Author: Jim Walker, Contributing Editor, PharmaLeaders
Issues surrounding customer privacy regulations continue to increase. It’s essential that marketers give greater attention to how they source leads, manage customer data, execute communications, and drive follow-up engagement.
Working in a complaint communications environment requires a coordinated effort between clients and their agency partners to ensure that final deliverables are successful not only in marketing goals but also in meeting necessary guidelines and regulations.
To that end, a reliable strategy to achieve consistent results involves developing thorough and workable approval checklists that produce repeatable outcomes without dramatically slowing internal and external workflows.
While every organization and team may have particular elements to add or enhance, the following checklist can serve as a valuable framework for a wide range of marketing situations.
5-Step Compliance Marketing Checklist
1. Is our marketing list accurate and up-to-date? When was the last time we scrubbed our list?
No matter what industry you are operating in or what regulations are in place, the marketing organization should have a predictable and repeatable routine for updating their customer lists. This type of “data hygiene” is now a fundamental requirement for successful modern CRM-driven campaigns.
Accurate customer information has become the indispensable foundation for success in today’s digital marketing era. The more frequently you are contacting your list, the more often you should scrub your list. For example, if you are doing weekly sends, then consider doing a monthly or bi-monthly review. If you are just doing one email deployment per month, then consider performing a quarterly review process.
2. How have we sourced each contact?
As part of your list review, it’s imperative to know how, where, and when you acquired each particular name among your contacts. Most email platforms now make it mandatory to have opted-in permission for you to deploy campaigns. Further yet, many have increasingly strict guidelines requiring that opt-in contacts be verifiable and discoverable. If you do not have clear visibility into lead sourcing, then you will need to work with your internal marketing teams and external partners to gain specific clarity on the origin of your contacts and leads.
3. Do we have a proper unsubscribe process?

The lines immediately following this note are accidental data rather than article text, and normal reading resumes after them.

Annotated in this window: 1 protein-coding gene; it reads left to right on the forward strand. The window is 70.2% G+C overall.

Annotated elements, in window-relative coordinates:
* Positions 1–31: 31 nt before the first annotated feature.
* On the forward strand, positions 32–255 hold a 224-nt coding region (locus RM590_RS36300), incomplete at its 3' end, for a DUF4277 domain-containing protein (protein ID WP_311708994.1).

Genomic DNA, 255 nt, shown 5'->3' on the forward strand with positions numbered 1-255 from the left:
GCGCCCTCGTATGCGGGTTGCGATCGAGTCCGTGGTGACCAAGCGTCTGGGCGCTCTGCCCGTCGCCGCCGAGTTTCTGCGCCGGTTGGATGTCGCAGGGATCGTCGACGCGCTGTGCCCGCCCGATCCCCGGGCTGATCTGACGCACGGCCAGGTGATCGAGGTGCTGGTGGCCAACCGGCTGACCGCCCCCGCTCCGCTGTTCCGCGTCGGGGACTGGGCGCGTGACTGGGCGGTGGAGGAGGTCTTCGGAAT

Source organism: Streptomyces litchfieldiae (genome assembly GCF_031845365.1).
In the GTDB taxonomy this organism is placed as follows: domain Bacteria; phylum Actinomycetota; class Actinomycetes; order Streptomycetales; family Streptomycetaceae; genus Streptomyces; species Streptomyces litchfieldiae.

A key element of new regulations gives greater power to customers in terms of opting-out of marketing campaigns. Be sure to test and review your unsubscribe process. If someone requests to unsubscribe, is that request satisfied in a timely manner? Is that contact data purged from all relevant locations? Do you have procedures in place for handling when customers opt-out via multiple channels such as phone, email, or auto-checkbox? Be sure to allow customers to opt-out gracefully by providing a simple “sorry to see you go” message.
4. Do we have an accurate 360-degree view of our all our customer touchpoints?
For both professional and consumer marketing, there are often multiple campaigns actively operating across different channels, leveraging both sales and digital touchpoints. To successfully manage your overall marketing efforts, you must have a complete and accurate real-time view of these various initiatives. Achieving this view is obviously easier said than done and will require a coordinated effort between your marketing technology vendors and various internal stakeholders. However, this investment is crucial, not only in terms of creating a more engaging and long-lasting customer experience, but also in terms of managing customer privacy and compliance.
5. Who is responsible for customer data and owns this checklist? Are they empowered to enforce internal adherence?
As marketing has grown in complexity, the number of internal and external stakeholders has also increased. When it comes to instituting new processes around customer touchpoints, there will inevitably be many stakeholders affected in the rollout. In order to prevent confusion and ensure consistent results, it’s critical to assign clear roles and responsibilities for appropriate management of customer marketing data. At the highest level, there needs to be alignment around which part of the organization has ultimate ownership of customer data. From there, specific workflows and approvals should be implemented, and external stakeholders should be brought up to speed about new requirements and educated about their role in the process.
As with any checklist, this type of approach only works if people take the time to repeatedly and thoroughly go through the steps! Be sure that you ask these questions on a regular basis to be confident your marketing campaigns are compliant, and your contacts are current.
The final key strategy is to keep adapting your checklists and compliance processes while marketing regulations and technologies evolve – and they undoubtedly will in the months and years ahead.